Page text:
By Samantha Singson

NEW YORK, NY, June 25, 2009 (C-FAM) – Last week, the United Nations Population Fund (UNFPA) released its annual report for 2008, highlighting the organization's work on maternal health and its “continued efforts to ensure the universal access to reproductive health and the right of all people to decide the number and timing of their children.”

Though UNFPA refuses to subject its books to an independent audit and also refuses to share specific budget reporting to its board of directors, its annual report asserts that in 2008, almost half of UNFPA's program expenses went to “reproductive health” programs, at a cost of $165.1 million, up from $146.6 million the previous year. In all five regions, more funds were spent on reproductive health initiatives than any other program.

UNFPA's 2008 activities to help achieve “universal access to reproductive health” include family planning promotion, particularly through “securing reproductive health commodities” such as condoms. UNFPA's report claims that its work has resulted in 80 countries having national budget lines for contraceptives and other reproductive health supplies.

UNFPA steadfastly denies its programs have anything to do with abortion and its report does not mention the word. However, critics at the UN suspect that UNFPA's use of the phrase “maternal mortality” shows adoption of what some call the “motherhood and apple pie approach to abortion rights.”  By focusing on creating a new “right” to maternal health, reproductive rights advocates believe they can consolidate gains while avoiding scrutiny by abortion opponents. Then, once they are confident the new right to “maternal health” is established, they can assert the claim that abortion is part of the new right.

UNFPA continued its focus on mental health as an “integral aspect of reproductive health.” UNFPA and the World Health Organization published “Mental Health Aspects of Women's Reproductive Health: A Global Review of the Literature” which seek to forge linkages between the biological, psychological and social factors to push for “an integrated approach to mental and reproductive health.” In the United States and elsewhere “mental health” has been used radically to expand abortion rights beyond cases where a mother's physical well-being is at issue.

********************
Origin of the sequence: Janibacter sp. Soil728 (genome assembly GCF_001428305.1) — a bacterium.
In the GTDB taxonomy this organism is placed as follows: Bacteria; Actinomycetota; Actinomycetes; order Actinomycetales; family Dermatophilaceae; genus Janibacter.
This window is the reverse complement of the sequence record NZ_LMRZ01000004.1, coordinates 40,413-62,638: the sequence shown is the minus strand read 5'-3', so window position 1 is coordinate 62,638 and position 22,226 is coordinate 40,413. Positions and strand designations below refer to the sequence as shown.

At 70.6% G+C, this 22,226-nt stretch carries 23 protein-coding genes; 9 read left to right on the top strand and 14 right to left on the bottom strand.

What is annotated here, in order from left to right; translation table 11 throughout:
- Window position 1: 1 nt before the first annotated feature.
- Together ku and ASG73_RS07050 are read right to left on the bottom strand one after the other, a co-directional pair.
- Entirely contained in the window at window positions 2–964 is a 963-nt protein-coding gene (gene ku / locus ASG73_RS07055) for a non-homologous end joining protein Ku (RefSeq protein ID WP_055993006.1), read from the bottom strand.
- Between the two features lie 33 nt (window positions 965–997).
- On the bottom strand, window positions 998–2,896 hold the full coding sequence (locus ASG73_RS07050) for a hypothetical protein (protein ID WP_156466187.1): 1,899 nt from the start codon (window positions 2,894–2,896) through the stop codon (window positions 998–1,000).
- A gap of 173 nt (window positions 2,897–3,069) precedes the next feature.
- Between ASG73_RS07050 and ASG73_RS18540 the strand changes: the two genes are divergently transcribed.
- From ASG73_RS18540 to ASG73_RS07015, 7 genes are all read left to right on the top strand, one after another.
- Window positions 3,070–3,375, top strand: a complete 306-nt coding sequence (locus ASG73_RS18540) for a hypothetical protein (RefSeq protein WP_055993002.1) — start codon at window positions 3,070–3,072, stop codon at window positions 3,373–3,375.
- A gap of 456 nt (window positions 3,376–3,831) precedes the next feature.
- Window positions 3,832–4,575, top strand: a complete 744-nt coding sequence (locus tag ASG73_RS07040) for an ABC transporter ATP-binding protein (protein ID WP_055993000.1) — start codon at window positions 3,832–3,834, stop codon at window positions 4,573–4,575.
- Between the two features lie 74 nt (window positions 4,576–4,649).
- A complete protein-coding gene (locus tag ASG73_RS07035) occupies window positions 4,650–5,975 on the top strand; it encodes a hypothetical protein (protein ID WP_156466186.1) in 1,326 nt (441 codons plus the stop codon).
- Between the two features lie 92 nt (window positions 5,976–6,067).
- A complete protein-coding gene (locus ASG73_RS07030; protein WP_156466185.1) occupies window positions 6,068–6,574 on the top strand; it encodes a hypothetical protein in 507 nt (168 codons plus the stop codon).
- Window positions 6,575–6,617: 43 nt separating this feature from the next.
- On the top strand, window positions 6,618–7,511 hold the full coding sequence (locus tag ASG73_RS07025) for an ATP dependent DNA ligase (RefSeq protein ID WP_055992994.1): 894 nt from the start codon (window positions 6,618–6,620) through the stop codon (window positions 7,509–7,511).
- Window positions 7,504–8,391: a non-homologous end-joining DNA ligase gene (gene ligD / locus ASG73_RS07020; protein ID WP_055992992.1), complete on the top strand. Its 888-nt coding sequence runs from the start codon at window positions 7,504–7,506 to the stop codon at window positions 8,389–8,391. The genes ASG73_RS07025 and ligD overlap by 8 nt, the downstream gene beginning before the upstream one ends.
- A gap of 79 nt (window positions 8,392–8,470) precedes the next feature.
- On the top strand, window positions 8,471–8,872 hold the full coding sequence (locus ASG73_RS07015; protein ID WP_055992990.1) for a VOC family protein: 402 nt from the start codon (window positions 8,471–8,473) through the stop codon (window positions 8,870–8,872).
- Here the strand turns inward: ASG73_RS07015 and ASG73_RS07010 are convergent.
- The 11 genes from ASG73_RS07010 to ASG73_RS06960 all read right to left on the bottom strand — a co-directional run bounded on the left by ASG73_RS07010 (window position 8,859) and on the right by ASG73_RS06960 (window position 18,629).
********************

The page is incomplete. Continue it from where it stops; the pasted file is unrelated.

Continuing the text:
UNFPA's youth advocacy includes supporting “activities that led seven countries to ratify the Ibero-American Convention on the Rights of Youth.”  The Convention is a document that worries Latin American social conservatives for references to “sexual and reproductive health” as well as “sexual orientation,” which they feared would be used to promote abortion and homosexuality in the region.

Even though the leadership at UNFPA has expressed support for transparency and has spoken in favor of using international accounting guidelines in response to concerns from United Nations member states, the organization has not released detailed accounting of its programs. The 2008 annual report lacks the detailed financial tables commonly found in annual corporate filings, and only provides anecdotal descriptions of agency expenditures.

While the Bush Administration withheld funding from UNFPA over the agency's support of China's population program, which includes forced abortions and sterilizations, the agency can look forward to a cash injection from the Obama administration in 2009. Earlier this year, the United States announced it would reinstate UNFPA funding and pledged $50 million dollars for 2009—a figure that would put the US in the agency's top five donor countries alongside the Netherlands, Sweden, Denmark and Norway.

(This article reprinted with permission from


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